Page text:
When schools share good news, it makes the parents want to know even more, which is great news for schools as this means naturally enhanced parent engagement. What’s more, if more parents are reading your school newsletter for this news, it makes it easier to share the ‘important but not so exciting’ school information like school attendance, staff changes and significant calendar dates.

Use media rich content

Heaps of text in newsletters has always been daunting, and in today’s ever-increasing visual world, people are becoming less and less tolerant of it, whether English is their first language or not. If your school has a large EAL community as well, you risk them becoming even more disengaged with your communications.

In a social media sense, over the past ten years or so we’ve seen the world migrate from Facebook, to Instagram, and then more recently TikTok. Or to look at it another way, from text, to imagery, to videos & ‘reels’. 

Don’t get left behind! Ensure your school communications, particularly your website and newsletter, are fit for 2022 AND your diverse parent community.

By using multimedia content, schools can make sure that all parents feel welcome and included, and that they are able to easily understand what is happening at the school. 

In order to be able to impart ‘media rich’ news, you need a communication tool that will easily allow you to do so. Is your school newsletter tool fit for purpose? Because it’s all very well including lots of photos, but not if it’s going to take valuable time and resources to produce it.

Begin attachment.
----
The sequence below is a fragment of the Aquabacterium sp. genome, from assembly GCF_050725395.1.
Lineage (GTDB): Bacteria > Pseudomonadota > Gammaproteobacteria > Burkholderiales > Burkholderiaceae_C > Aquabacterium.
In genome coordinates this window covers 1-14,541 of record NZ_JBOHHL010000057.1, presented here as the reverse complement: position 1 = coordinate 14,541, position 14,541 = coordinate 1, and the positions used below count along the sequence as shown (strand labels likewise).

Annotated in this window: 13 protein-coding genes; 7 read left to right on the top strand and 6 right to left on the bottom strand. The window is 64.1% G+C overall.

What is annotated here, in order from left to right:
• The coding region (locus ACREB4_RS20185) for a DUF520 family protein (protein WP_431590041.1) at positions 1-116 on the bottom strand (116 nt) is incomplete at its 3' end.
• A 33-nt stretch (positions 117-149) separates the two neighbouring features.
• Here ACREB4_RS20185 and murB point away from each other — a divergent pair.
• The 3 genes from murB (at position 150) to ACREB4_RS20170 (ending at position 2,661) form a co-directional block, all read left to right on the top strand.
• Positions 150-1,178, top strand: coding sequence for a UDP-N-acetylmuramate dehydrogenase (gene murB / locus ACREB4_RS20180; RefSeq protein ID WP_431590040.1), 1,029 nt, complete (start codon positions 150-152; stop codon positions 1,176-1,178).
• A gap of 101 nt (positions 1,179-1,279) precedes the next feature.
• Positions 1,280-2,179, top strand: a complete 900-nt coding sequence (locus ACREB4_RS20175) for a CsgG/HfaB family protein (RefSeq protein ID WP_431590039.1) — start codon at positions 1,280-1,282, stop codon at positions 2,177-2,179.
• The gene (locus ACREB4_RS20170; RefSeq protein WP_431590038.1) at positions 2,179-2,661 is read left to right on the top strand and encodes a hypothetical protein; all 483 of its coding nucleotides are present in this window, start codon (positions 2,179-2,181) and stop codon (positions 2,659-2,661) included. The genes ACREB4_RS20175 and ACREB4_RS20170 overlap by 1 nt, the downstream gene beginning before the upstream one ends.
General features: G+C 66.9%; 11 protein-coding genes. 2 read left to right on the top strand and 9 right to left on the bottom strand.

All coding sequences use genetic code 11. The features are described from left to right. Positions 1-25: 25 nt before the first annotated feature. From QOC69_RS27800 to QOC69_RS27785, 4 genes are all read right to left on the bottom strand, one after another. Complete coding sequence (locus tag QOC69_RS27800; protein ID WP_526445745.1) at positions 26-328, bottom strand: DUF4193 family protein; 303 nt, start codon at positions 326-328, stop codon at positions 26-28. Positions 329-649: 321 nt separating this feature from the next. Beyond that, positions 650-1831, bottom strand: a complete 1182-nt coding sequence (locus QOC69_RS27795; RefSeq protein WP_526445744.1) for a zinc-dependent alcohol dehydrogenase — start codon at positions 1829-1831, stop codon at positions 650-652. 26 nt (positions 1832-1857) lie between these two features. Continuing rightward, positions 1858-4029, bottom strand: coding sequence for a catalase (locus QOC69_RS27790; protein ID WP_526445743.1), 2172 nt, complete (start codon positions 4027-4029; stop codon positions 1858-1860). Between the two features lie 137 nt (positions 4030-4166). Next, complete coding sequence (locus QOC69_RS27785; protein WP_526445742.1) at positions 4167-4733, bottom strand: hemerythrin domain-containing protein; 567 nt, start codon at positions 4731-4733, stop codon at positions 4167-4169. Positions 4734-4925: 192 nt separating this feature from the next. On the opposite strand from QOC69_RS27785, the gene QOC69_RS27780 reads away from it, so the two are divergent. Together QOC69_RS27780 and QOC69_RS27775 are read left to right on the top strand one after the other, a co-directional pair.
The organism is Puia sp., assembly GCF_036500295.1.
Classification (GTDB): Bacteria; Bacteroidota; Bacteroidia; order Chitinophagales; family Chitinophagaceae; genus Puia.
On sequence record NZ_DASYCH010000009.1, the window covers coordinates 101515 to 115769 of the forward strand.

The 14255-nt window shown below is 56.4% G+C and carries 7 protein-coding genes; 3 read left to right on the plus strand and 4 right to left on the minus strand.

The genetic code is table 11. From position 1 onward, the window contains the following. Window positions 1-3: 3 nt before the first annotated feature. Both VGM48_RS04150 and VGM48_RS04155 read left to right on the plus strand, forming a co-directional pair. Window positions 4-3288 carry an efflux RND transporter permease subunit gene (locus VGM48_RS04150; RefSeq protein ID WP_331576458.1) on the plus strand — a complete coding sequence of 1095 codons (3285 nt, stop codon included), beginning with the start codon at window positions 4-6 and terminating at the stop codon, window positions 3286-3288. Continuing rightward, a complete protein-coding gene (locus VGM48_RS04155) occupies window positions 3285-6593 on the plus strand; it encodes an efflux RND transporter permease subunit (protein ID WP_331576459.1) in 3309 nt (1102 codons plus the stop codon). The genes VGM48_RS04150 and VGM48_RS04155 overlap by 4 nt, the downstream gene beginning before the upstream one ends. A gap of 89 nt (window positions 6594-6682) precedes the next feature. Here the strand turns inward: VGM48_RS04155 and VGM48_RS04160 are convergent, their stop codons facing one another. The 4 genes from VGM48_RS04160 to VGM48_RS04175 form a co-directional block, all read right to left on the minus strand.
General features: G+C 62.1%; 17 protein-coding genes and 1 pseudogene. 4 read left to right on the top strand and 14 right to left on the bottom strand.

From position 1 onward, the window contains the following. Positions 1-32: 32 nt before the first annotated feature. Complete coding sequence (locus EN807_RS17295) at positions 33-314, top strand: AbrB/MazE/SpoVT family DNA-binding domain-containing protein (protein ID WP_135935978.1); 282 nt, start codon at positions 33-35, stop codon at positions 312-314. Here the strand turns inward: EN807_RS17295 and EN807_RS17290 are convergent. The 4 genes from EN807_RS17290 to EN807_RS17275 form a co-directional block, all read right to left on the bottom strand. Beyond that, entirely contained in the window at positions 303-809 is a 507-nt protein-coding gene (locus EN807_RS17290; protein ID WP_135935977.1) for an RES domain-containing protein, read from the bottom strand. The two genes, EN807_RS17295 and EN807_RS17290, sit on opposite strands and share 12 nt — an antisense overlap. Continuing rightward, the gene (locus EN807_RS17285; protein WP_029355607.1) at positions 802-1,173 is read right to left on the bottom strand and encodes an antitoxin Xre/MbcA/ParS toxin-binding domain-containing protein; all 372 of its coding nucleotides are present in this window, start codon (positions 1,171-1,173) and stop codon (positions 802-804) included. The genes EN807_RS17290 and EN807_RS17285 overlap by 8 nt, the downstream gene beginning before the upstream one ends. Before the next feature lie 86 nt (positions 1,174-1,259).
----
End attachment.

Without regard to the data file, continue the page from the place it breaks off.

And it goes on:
Schoolzine’s platform allows you to build media-rich newsletters or a live newstream quickly and easily. You’re able to add images and videos to your articles in seconds, add important calendar dates, link to social media pages plus a whole lot more. When you’re done, simply push these newsletters out via email or app notification and add it to your website.

Example of our websites, features content tiles and featured articles. All images include children in a school setting.


Communicate little and often, and don't rely on one channel

According to, the average person has 40 apps on their phone. So, whenever you send a communication to a parent, bear in mind you’re competing with a multitude of other media for their attention. And not only do you have to grab their attention, you need to hold it.

For EAL parents especially, long, text-based newsletters will inevitably end up in the ‘read later’ pile. And, you’ve guessed it, they never lay eyes on that ‘read later’ stuff again. What’s more, send too many of these style letters out, and they will soon stop opening them at all.

Instead, we suggest communicating little and often, using a variety of different communication channels to avoid monotony. For example, create shorter, regular, mobile responsive and media rich newsletters, and also quickfire app notifications when necessary. Ensure these app notifications can be translated. 

Also encourage two-way communication, so these parents feel like their voice is heard and their opinion matters. Schoolzine’s newsletter has many tools for this capability, for example creating spot polls and surveys. It also has a unique ‘submit content’ function, which allows parents to directly send content to your school, for inclusion in newsletters or the website. Teachers can use this too!

It is widely recognised that enhanced parent engagement at a school ultimately leads to a better educational outcome for students. By adopting some of these simple steps, schools can create a more inclusive environment for all parents, regardless of their language abilities.

And if you’d like a simple demo of any of our services, contact us to arrange a no pressure virtual appointment.